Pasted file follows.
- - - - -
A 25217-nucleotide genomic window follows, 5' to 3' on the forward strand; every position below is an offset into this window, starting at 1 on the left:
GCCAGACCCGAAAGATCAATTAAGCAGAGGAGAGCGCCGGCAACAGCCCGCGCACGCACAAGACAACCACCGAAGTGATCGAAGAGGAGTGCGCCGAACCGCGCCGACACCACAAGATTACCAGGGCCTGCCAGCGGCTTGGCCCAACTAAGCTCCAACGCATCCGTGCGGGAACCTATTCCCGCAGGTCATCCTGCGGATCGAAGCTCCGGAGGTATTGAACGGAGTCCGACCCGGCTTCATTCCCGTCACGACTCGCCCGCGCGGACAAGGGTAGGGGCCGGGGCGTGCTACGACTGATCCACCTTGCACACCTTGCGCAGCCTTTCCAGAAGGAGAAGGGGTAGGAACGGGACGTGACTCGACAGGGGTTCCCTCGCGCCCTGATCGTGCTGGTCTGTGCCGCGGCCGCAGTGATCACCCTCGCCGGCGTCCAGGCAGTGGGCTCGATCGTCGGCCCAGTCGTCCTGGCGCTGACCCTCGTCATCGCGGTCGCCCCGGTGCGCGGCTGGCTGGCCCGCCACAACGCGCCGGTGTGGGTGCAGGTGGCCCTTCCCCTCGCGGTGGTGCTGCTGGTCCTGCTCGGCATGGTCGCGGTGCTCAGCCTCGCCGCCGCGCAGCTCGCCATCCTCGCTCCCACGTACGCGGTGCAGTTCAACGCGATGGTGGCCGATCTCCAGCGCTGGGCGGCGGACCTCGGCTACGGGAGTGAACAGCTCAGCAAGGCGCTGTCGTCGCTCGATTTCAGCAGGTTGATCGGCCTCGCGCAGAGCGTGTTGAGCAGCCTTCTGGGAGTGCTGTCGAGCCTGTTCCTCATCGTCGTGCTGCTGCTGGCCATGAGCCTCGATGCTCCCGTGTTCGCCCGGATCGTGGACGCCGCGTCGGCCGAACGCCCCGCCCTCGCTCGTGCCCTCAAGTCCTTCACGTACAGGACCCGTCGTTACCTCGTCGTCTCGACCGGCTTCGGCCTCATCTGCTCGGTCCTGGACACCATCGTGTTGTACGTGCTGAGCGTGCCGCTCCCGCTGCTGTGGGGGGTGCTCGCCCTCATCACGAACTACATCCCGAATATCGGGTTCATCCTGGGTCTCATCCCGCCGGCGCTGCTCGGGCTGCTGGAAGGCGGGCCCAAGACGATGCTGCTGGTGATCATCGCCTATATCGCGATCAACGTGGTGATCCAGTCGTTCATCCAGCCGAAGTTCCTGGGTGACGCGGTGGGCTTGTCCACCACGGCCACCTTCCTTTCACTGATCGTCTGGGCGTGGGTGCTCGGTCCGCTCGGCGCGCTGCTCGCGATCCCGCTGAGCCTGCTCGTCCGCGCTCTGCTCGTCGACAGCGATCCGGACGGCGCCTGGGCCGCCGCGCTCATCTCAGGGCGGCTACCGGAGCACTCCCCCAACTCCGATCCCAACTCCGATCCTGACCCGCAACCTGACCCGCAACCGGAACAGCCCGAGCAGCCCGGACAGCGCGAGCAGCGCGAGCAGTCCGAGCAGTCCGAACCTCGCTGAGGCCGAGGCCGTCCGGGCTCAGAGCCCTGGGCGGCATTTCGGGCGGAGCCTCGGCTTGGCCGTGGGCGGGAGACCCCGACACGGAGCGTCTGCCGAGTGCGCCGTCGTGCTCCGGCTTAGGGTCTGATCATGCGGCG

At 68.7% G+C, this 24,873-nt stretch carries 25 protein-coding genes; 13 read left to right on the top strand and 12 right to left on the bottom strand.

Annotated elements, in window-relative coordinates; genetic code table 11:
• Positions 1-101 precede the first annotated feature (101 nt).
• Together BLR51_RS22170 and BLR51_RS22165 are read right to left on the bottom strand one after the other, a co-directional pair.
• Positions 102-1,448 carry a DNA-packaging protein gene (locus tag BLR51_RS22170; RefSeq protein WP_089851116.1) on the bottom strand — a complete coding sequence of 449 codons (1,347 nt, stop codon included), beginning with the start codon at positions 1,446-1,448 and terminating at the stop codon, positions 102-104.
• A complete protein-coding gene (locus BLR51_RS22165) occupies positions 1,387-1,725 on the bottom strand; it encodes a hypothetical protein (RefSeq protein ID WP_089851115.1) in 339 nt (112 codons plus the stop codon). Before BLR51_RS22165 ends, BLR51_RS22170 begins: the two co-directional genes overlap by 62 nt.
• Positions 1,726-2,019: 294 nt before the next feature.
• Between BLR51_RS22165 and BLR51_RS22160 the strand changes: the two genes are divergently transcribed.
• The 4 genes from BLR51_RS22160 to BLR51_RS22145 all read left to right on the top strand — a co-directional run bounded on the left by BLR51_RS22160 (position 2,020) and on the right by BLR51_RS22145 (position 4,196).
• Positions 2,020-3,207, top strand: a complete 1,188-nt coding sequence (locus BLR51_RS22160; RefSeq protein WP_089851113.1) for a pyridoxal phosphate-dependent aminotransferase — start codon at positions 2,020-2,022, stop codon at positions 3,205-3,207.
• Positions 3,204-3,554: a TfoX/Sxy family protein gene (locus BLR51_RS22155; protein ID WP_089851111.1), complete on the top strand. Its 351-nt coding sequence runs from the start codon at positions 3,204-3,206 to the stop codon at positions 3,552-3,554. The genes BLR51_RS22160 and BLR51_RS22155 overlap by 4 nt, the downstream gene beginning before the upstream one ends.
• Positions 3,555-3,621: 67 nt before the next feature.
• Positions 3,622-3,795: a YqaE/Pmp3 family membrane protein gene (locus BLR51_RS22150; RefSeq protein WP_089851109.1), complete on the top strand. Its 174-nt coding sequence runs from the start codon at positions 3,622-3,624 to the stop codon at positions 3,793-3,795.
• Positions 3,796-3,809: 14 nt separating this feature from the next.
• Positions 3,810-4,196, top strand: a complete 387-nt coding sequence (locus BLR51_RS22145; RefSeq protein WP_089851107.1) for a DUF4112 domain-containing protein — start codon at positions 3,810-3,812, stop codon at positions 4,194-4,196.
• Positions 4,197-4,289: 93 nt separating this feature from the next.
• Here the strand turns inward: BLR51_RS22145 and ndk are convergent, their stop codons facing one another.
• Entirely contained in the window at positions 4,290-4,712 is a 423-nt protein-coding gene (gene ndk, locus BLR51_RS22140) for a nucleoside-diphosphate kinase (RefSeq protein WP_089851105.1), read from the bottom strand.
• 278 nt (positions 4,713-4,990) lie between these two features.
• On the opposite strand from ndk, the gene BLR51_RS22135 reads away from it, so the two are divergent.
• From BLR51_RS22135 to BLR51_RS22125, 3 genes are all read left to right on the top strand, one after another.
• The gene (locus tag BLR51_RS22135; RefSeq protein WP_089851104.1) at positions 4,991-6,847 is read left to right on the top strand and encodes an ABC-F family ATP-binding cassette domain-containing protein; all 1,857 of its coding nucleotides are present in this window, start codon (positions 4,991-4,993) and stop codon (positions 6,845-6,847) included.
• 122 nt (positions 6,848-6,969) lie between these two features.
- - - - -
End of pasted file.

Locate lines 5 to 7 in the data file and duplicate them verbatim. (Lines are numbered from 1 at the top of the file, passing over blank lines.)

• Positions 1-101 precede the first annotated feature (101 nt).
• Together BLR51_RS22170 and BLR51_RS22165 are read right to left on the bottom strand one after the other, a co-directional pair.
• Positions 102-1,448 carry a DNA-packaging protein gene (locus tag BLR51_RS22170; RefSeq protein WP_089851116.1) on the bottom strand — a complete coding sequence of 449 codons (1,347 nt, stop codon included), beginning with the start codon at positions 1,446-1,448 and terminating at the stop codon, positions 102-104.